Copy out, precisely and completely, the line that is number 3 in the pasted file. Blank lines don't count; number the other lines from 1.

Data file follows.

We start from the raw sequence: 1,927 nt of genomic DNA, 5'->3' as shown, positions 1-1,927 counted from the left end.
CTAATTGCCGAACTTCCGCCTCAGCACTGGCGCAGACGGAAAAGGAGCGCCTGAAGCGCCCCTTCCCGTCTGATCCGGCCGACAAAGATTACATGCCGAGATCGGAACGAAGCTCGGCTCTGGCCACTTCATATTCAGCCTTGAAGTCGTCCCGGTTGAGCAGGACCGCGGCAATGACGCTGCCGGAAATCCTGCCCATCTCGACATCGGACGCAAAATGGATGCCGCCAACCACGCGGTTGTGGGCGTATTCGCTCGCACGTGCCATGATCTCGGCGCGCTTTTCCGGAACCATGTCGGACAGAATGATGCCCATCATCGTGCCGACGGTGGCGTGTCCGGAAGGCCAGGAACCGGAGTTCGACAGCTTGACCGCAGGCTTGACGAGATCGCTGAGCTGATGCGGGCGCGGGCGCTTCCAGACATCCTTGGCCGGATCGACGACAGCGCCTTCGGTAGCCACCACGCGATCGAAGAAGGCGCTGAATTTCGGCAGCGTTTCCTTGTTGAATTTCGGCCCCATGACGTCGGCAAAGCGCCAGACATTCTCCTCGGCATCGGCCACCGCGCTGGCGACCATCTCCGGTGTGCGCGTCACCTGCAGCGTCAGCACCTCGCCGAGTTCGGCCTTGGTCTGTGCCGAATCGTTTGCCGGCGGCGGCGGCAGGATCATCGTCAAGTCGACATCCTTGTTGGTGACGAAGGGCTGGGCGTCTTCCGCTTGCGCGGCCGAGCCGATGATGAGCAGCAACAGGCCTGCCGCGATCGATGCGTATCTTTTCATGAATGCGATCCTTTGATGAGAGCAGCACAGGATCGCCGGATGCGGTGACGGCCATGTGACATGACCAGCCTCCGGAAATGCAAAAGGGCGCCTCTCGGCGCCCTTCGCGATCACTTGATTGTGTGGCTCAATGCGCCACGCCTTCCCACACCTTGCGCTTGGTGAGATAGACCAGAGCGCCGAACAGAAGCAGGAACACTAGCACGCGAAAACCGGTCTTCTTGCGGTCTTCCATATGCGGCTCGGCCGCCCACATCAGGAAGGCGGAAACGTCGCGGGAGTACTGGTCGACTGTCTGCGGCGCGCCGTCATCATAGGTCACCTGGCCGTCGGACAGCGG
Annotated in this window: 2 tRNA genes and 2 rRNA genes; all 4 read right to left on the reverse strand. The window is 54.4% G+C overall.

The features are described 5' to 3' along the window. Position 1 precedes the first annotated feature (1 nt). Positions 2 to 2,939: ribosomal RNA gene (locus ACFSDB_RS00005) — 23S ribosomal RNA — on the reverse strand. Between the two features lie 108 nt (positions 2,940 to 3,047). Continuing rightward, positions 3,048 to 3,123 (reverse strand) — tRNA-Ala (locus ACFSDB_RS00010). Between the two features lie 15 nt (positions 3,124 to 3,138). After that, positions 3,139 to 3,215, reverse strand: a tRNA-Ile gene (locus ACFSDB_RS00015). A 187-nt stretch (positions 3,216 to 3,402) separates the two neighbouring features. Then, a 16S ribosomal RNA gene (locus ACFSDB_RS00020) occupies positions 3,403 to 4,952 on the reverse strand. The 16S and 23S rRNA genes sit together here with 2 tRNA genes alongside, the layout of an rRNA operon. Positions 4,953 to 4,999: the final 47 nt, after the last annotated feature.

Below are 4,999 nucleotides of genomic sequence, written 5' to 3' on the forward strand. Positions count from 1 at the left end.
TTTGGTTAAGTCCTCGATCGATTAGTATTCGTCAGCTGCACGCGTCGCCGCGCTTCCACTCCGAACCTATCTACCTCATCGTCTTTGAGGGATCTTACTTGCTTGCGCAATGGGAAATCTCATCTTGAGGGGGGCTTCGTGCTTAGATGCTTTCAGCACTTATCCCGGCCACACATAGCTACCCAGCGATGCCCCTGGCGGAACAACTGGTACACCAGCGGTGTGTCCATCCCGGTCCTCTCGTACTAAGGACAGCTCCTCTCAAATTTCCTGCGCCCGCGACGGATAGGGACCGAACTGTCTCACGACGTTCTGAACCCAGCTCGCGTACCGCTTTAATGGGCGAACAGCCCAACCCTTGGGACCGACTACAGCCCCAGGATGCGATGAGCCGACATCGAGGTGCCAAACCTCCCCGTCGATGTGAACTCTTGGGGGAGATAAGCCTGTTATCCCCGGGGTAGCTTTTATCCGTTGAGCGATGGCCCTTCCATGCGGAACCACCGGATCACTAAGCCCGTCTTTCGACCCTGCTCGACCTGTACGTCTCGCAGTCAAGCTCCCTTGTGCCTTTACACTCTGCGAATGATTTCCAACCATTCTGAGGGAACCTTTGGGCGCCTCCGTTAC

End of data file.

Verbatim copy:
Annotated in this window: 2 tRNA genes and 2 rRNA genes; all 4 read right to left on the reverse strand. The window is 54.4% G+C overall.